Fort Worth, Texas, approves $3.5 million settlement for child who witnessed fatal police shooting of aunt Atatiana Jefferson

Fort Worth, Texas, approves $3.5 million settlement for child who witnessed fatal police shooting of aunt Atatiana Jefferson

The city of Fort Worth, Texas, will pay Zion Carr, who witnessed the fatal police shooting of his aunt Atatiana Jefferson in 2019, a $3.5 million settlement, city officials said.

Zion, then 8, was at Jefferson's home playing video games with her when then-Fort Worth police officer Aaron Dean shot and killed the 28-year-old while responding to a call requesting a welfare check.

Watching his aunt's death unfold in front of his eyes caused Zion to suffer “anxiety, terror and agony,” according to a federal lawsuit his mother, Amber Carr, filed in 2021. It said that Zion had been left with “severe and extreme mental and emotional distress” and blamed the city for his trauma. Two years after the lawsuit was filed, Amber Carr, who was Jefferson’s sister, died after a long battle with congestive heart failure.

Zion Carr, 11, testifies during the murder trial of former police officer Aaron Dean on Dec. 5, 2022, in Fort Worth, Texas.  (Amanda McCoy / Pool via AP file)
Zion Carr, 11, testifies during the murder trial of former police officer Aaron Dean on Dec. 5, 2022, in Fort Worth, Texas. (Amanda McCoy / Pool via AP file)

The city announced earlier this month that it had proposed a $3.5 million settlement. The Fort Worth City Council voted unanimously Tuesday to approve the payment.

“I for one, am excited about this opportunity to make sure that he can go to college and do things that his mother and his aunt wanted him to do as they were raising him,” Councilman Chris Nettles said, thanking Mayor Mattie Parker and the council for its work getting the settlement approved.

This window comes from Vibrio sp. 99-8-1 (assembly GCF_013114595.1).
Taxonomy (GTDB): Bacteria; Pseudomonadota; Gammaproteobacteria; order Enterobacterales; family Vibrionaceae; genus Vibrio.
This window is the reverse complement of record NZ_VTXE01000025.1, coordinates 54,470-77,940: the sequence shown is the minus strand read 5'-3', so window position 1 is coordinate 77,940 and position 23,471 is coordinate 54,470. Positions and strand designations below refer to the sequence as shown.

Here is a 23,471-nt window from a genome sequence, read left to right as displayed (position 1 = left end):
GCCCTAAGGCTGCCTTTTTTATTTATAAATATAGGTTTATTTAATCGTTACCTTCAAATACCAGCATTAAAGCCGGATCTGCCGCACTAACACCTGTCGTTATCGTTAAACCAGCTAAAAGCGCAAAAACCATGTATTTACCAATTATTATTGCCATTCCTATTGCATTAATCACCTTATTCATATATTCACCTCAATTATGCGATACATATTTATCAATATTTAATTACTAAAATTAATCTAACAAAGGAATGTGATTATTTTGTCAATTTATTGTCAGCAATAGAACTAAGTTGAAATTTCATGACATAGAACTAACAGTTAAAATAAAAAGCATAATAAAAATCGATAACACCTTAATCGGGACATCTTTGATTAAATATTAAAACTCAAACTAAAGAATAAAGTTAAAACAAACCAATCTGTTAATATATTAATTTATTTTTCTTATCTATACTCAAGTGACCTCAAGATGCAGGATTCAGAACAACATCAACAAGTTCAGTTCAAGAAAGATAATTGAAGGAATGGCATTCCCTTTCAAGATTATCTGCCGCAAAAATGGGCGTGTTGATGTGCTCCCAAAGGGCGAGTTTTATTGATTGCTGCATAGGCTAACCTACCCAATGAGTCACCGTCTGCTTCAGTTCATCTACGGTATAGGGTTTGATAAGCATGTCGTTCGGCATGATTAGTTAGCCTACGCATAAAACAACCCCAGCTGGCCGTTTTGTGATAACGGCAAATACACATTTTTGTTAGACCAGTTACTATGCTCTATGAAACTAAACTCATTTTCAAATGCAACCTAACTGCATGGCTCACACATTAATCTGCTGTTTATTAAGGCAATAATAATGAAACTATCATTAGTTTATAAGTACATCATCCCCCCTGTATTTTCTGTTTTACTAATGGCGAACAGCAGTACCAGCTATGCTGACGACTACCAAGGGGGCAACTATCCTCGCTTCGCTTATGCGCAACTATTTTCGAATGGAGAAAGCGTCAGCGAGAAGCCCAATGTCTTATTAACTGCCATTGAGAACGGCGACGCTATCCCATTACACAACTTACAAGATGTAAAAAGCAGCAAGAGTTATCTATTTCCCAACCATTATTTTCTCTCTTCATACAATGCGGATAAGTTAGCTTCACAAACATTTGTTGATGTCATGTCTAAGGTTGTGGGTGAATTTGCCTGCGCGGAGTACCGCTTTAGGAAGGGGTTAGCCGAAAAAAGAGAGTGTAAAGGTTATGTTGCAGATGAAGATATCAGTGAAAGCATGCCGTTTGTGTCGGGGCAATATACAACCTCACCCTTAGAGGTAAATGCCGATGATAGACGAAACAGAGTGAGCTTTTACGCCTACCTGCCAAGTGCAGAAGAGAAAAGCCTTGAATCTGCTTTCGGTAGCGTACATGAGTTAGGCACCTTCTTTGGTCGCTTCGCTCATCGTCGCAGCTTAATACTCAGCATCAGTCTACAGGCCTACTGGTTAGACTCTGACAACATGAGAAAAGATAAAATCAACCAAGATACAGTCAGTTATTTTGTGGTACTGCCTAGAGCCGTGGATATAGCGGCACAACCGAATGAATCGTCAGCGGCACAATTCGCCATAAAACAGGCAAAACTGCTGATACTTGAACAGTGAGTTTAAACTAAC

Atatiana Jefferson. (Family photo via NBC Dallas-Fort Worth)
Atatiana Jefferson. (Family photo via NBC Dallas-Fort Worth)

Parker said in a Nov. 2 statement that the payment was “the right thing to do.”

“I hope this can bring a degree of reconciliation and healing for Atatiana Jefferson’s loved ones,” she said.

The attorney representing Zion could not immediately be reached for comment on Thursday.

Jefferson was home babysitting and playing video games with Zion around 2:30 a.m. on Oct. 12, 2019, when she heard a noise outside. Dean did not announce himself as a police officer, the family has said, and bypassed a gate to the home’s backyard. Jefferson grabbed her legally owned gun for protection and went over to a window to investigate, according to the lawsuit.

Body camera footage released by police showed Dean and his partner looking through a window with a flashlight and yelling for Jefferson to put her hands up shortly before she was shot.

The two officers were at the home after a neighbor requested a welfare check because the home’s front door was open. The family said the door was left ajar to allow a cool breeze to blow inside, according to the lawsuit.

Image: Aaron Dean (Amanda McCoy / Star-Telegram via AP, Pool)
Image: Aaron Dean (Amanda McCoy / Star-Telegram via AP, Pool)

Dean resigned from the police department and was charged with Jefferson’s murder. Zion testified at Dean’s trial. The former officer was sentenced last year to more than 11 years in prison.

The settlement will be split into lump sums to cover living expenses, a college savings plan and scheduled payments to Zion up to age 40, Deputy City Attorney Laetitia Coleman Brown said. He will receive most of the money “later in life,” she said, at the request of his family.

“The city as well as his family were totally on board with each other in providing an amount that would take care of him through 18, making sure that he was able to go to college, make sure that he was incentivized to go to college, and making sure that he was taken care of for a longer period of time,” she said.

This article was originally published on NBCNews.com